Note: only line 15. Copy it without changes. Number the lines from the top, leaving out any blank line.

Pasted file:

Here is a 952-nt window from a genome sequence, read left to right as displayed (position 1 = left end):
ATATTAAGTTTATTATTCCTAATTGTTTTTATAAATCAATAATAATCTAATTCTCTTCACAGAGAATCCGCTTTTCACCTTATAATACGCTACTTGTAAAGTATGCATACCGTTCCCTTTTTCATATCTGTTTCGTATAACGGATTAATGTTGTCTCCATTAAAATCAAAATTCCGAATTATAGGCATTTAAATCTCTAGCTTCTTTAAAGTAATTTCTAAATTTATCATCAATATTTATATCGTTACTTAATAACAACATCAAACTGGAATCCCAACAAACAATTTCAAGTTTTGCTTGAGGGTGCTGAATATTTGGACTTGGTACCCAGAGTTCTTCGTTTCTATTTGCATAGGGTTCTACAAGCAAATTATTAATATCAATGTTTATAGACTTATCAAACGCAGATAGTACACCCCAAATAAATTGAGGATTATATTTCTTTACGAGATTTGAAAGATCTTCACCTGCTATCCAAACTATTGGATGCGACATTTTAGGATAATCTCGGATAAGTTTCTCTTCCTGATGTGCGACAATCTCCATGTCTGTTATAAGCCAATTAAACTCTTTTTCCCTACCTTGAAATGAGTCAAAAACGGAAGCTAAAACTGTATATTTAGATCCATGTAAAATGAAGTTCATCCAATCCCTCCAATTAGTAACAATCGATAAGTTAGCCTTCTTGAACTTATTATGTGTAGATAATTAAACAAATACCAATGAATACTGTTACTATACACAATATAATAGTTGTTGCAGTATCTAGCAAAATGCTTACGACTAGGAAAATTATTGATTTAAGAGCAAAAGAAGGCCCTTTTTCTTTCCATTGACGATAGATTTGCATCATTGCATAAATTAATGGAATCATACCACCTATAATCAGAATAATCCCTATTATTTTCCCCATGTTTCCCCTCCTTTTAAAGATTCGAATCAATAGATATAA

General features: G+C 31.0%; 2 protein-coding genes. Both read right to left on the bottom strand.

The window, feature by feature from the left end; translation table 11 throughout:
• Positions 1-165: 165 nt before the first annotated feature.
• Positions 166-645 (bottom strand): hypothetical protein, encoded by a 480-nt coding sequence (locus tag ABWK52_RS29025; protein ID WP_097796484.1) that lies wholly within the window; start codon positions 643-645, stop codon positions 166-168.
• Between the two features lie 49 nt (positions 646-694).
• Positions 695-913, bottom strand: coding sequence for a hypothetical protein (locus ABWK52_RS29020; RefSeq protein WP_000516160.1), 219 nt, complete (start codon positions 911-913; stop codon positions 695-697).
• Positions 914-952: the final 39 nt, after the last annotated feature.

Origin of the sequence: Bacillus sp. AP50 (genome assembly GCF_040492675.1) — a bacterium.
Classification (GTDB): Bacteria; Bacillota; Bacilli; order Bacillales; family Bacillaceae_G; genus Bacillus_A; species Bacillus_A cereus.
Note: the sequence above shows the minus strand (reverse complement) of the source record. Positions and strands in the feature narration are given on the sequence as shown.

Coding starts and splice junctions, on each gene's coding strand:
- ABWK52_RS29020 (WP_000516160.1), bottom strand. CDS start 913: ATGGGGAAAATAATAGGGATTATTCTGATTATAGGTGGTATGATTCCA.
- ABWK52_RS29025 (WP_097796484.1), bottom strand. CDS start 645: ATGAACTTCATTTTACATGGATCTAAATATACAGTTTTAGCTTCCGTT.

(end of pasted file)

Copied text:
- ABWK52_RS29025 (WP_097796484.1), bottom strand. CDS start 645: ATGAACTTCATTTTACATGGATCTAAATATACAGTTTTAGCTTCCGTT.